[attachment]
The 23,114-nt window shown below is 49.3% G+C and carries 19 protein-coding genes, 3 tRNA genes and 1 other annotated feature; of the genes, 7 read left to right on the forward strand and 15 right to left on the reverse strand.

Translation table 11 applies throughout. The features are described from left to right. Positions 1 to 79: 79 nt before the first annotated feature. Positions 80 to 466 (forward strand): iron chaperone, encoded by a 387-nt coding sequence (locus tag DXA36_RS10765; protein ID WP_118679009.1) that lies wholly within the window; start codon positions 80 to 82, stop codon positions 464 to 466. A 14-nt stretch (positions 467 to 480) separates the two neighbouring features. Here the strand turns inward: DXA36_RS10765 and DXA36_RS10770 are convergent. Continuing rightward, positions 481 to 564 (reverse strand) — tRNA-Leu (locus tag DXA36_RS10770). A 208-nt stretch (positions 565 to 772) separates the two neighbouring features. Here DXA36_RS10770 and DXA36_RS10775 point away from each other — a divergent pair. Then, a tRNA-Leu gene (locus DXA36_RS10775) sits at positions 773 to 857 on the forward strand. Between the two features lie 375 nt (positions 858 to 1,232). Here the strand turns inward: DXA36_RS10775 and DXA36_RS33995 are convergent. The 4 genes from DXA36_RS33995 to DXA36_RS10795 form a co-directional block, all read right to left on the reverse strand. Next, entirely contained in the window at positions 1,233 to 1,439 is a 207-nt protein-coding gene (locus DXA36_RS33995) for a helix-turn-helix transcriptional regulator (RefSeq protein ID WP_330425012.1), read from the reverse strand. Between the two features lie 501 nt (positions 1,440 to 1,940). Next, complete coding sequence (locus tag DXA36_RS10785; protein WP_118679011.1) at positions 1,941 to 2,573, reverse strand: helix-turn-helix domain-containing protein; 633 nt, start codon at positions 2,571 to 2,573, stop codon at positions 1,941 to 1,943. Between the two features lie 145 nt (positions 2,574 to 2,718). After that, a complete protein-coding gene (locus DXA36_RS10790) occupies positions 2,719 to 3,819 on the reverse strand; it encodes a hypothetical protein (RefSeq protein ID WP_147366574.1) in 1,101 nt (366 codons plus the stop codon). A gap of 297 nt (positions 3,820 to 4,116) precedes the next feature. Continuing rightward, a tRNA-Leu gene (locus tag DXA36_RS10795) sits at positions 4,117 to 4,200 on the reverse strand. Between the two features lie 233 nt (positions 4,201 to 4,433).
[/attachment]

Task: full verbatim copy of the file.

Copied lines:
The 23,114-nt window shown below is 49.3% G+C and carries 19 protein-coding genes, 3 tRNA genes and 1 other annotated feature; of the genes, 7 read left to right on the forward strand and 15 right to left on the reverse strand.

Translation table 11 applies throughout. The features are described from left to right. Positions 1 to 79: 79 nt before the first annotated feature. Positions 80 to 466 (forward strand): iron chaperone, encoded by a 387-nt coding sequence (locus tag DXA36_RS10765; protein ID WP_118679009.1) that lies wholly within the window; start codon positions 80 to 82, stop codon positions 464 to 466. A 14-nt stretch (positions 467 to 480) separates the two neighbouring features. Here the strand turns inward: DXA36_RS10765 and DXA36_RS10770 are convergent. Continuing rightward, positions 481 to 564 (reverse strand) — tRNA-Leu (locus tag DXA36_RS10770). A 208-nt stretch (positions 565 to 772) separates the two neighbouring features. Here DXA36_RS10770 and DXA36_RS10775 point away from each other — a divergent pair. Then, a tRNA-Leu gene (locus DXA36_RS10775) sits at positions 773 to 857 on the forward strand. Between the two features lie 375 nt (positions 858 to 1,232). Here the strand turns inward: DXA36_RS10775 and DXA36_RS33995 are convergent. The 4 genes from DXA36_RS33995 to DXA36_RS10795 form a co-directional block, all read right to left on the reverse strand. Next, entirely contained in the window at positions 1,233 to 1,439 is a 207-nt protein-coding gene (locus DXA36_RS33995) for a helix-turn-helix transcriptional regulator (RefSeq protein ID WP_330425012.1), read from the reverse strand. Between the two features lie 501 nt (positions 1,440 to 1,940). Next, complete coding sequence (locus tag DXA36_RS10785; protein WP_118679011.1) at positions 1,941 to 2,573, reverse strand: helix-turn-helix domain-containing protein; 633 nt, start codon at positions 2,571 to 2,573, stop codon at positions 1,941 to 1,943. Between the two features lie 145 nt (positions 2,574 to 2,718). After that, a complete protein-coding gene (locus DXA36_RS10790) occupies positions 2,719 to 3,819 on the reverse strand; it encodes a hypothetical protein (RefSeq protein ID WP_147366574.1) in 1,101 nt (366 codons plus the stop codon). A gap of 297 nt (positions 3,820 to 4,116) precedes the next feature. Continuing rightward, a tRNA-Leu gene (locus tag DXA36_RS10795) sits at positions 4,117 to 4,200 on the reverse strand. Between the two features lie 233 nt (positions 4,201 to 4,433).